Through an HRA, small business owners are able to take advantage of tremendous tax savings by deducting up to 100% of their family’s qualifying medical expenses as a business deduction. More often than not, small businesses only take the standard personal deduction for health insurance costs when filing taxes.  Using an HRA, the average client obtains over $4,500 in tax savings each year.

Like an H.S.A. (Health Savings Account), you have a limit or ceiling of how much you can deduct in medical expenses each year.  Unlike a H.S.A., and this is very important, you do not have to pre-fund an HRA.  You can deduct up to 50% of your W-2 wages shown above.  In our example, that was $50,000.  Meaning that you could deduct up to $25,000 in the current year.  The key is, you do not have to fund an account for $25,000 to take advantage of this.

You would pay your medical bills out of cash-flow and then claim them through an HRA Administrator and at the end of the year, the summary of expenses would be deducted from your taxes.  This is huge.  What this does is allows you to potentially raise your deductible on your health insurance plan reducing your premium as well, permitting you to have money in savings or assets to cover that amount.

Let’s look at an example now.

Self-Employed Single Filer
Gross Revenue – $100,000
Self Employment Tax (-$15,000)
Standard Deductions (-$30,000)
Federal Income Tax ($70,000)
  • ($0.00 – $9,275) at 10% ($9,275*.10) = $927.50
  • ($9,275-$37,650) at 15% ($28,375*.2) =$4,256.25
  • ($37,650-$70,000) at 25% ($32,350*.25) =$8,087.50
Total Federal Tax Liability (-$13,271.25)
State Income Tax in Iowa ($70,000)
  • ($0-$1,539) at 0.36% ($1,539*.0036) =$5.54
  •  ($1,540 and $3,078) at .72% ($1,538*.0072) =$11.07
  •  ($3,079 and $6,156) at 2.43% ($3,077*.0243) = $74.77
  •  ($6,157 and $13,851) at 4.50% ($7,694*.045) = $346.23
  •  ($13,852 and $23,085) at 6.12% ($9,233*.0612) = $572.44
  •  ($23,086 and $30,780) at 6.48% ($7,694*.0648) = $498.57
  •  ($30,781 and $46,170) at 6.8% ($15,389*.068) = $1,046.45
  •  ($46,171 and $69,255) at 7.92% ($23,084*.0792) = $1,828.25
  •  ($69,256 and above) at 8.98% ($744*.0898) = $66.81
Total State Income Tax Liability (-$4,450.13)
Total Tax Liability Self-Employed Filing Single Payer – $32,721.38
LLC-No HRA
Annual Health Insurance Premiums  ($9,000)
Annual Out of pocket expenses   ($0)
Federal & State Tax Rate**   x20%
Total Tax Savings $1,800
Self-Employed Single Filer
Gross Revenue – $100,000
W-2 Wages – $50,000
Distributions – $20,000
Payroll Tax (-$7,500)
Standard Deductions (-$36,500)
Federal Income Tax ($63,500)
  • ($0.00 – $9,275) at 10% ($9,275*.10) = $927.50
  • ($9,275-$37,650) at 15% ($28,375*.2) =$4,256.25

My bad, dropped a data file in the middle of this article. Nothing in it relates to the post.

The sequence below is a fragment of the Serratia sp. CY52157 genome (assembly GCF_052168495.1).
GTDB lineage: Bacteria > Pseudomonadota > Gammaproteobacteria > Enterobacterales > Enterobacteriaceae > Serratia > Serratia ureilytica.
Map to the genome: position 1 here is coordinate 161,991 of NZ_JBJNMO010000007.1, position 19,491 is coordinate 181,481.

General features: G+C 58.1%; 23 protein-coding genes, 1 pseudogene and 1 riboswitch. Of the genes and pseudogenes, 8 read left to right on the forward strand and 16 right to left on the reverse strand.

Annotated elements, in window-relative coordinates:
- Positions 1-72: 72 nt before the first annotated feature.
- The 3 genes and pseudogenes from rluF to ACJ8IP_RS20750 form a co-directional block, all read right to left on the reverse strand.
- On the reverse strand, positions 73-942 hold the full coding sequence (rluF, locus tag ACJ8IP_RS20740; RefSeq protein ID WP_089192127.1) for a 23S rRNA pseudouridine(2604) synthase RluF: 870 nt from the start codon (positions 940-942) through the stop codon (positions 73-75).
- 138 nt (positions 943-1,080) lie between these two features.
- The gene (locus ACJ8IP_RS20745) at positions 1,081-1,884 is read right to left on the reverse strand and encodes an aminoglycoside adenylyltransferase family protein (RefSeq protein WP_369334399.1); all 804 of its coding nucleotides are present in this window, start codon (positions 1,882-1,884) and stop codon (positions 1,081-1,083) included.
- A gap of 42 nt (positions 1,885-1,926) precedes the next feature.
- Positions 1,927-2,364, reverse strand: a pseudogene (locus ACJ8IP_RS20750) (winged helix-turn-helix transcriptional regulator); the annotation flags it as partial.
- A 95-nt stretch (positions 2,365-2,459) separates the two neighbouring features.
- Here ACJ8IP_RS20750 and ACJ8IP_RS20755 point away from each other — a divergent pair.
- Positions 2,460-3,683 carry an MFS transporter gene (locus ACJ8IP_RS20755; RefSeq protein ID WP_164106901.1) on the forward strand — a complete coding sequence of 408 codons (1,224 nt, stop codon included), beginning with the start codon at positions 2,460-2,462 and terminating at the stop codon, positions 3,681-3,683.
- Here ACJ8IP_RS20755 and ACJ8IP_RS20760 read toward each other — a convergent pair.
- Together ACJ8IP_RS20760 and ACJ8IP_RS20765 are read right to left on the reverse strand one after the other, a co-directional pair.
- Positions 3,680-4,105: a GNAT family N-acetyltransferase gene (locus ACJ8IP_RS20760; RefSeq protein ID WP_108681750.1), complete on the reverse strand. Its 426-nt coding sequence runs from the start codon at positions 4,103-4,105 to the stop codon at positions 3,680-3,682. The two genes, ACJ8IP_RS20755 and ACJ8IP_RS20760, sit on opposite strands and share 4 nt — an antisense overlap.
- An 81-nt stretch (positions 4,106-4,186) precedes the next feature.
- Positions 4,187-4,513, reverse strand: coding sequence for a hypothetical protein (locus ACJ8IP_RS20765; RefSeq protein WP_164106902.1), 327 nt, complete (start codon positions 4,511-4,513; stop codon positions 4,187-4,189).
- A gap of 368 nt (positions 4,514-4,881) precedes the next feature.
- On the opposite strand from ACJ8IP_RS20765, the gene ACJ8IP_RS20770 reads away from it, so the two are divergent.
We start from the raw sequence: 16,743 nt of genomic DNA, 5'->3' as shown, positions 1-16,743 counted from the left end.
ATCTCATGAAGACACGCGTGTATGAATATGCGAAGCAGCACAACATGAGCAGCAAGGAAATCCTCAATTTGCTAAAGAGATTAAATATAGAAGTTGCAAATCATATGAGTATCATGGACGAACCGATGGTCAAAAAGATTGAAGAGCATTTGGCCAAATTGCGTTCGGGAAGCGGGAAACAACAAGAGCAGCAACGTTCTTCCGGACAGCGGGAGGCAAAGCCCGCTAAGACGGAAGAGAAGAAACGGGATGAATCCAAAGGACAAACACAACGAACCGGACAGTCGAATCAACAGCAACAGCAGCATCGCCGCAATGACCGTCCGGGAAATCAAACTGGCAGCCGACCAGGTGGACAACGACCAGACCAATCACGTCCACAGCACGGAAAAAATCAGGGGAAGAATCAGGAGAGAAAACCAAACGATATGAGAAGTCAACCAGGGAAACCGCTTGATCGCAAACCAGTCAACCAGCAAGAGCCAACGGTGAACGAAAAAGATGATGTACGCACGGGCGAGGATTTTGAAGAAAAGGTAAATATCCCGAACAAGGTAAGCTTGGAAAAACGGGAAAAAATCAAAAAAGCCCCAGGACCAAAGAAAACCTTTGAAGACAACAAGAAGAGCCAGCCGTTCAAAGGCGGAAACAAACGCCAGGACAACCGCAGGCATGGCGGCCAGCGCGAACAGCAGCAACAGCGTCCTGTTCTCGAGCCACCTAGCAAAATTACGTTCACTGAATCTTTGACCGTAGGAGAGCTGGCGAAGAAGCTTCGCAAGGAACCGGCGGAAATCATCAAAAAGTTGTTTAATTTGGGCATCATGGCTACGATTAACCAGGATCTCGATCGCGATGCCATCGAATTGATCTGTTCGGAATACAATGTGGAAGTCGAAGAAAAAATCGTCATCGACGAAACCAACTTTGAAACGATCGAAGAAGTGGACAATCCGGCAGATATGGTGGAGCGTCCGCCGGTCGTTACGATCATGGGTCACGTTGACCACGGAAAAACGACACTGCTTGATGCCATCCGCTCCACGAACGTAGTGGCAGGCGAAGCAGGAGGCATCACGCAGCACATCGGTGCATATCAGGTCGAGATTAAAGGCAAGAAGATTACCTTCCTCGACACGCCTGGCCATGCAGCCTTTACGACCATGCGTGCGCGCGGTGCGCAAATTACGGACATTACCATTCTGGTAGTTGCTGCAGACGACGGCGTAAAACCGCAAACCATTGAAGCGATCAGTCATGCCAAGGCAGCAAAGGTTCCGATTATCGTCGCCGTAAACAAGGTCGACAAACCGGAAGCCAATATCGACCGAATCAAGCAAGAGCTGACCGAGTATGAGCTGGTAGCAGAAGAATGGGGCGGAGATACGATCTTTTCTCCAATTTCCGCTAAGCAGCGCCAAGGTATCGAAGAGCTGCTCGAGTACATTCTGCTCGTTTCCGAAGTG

• ($37,650-$63,500) at 25% ($25,850*.25) =$6,462.50
Total Federal Tax Liability (-$11,646.25)
State Income Tax in Iowa ($63,500)
  • ($0-$1,539) at 0.36% ($1,539*.0036) =$5.54
  •  ($1,540 and $3,078) at .72% ($1,538*.0072) =$11.07
  •  ($3,079 and $6,156) at 2.43% ($3,077*.0243) = $74.77
  •  ($6,157 and $13,851) at 4.50% ($7,694*.045) = $346.23
  •  ($13,852 and $23,085) at 6.12% ($9,233*.0612) = $572.44
  •  ($23,086 and $30,780) at 6.48% ($7,694*.0648) = $498.57
  •  ($30,781 and $46,170) at 6.8% ($15,389*.068) = $1,046.45
  •  ($46,171 and $63,500) at 7.92% ($*.0792) = $1,372.45
Total State Income Tax Liability (-$3,927.52)
Total Tax Liability S-Corp Filing Single Payer – ($23,073.77)
S-Corp w/ HRA
Annual Health Insurance Premiums  ($9,000)
Annual Out of pocket expenses   ($6,500)
Payroll, Federal & State Tax Rate**   x35.3%
Total Tax Savings $5,383.25
Total Tax Savings ($5,383.25-$1,800) = $3,583.25
Total Tax Savings S-Corp + HRA Change = $9,647.01
So, when you combine the tax savings plus the addition of an HRA, depending on your medical expenses and medical premiums in a given year, you are looking at potential savings of above $10,000 annually in cash-flow from these two structural changes.
We do advise given the strict requirements for HRA’s to use an HRA Administrator.  We have partnered with BASE® a business in Adel, IA.   BASE® creates the documentation necessary for qualified small business owners to deduct up to 100% of their family health insurance premiums* and non-reimbursed medical expenses as a business expense. The typical BASE® HRA client saves an average of over $4,500 in taxes annually.
BASE® specializes in Health Reimbursement Arrangements and makes sure that clients meet the requirements of the IRS, the Department of Labor, and ERISA.  Without this plan in place, business owners can deduct only a portion of health care expenses, often less than half of the typical family’s outlay.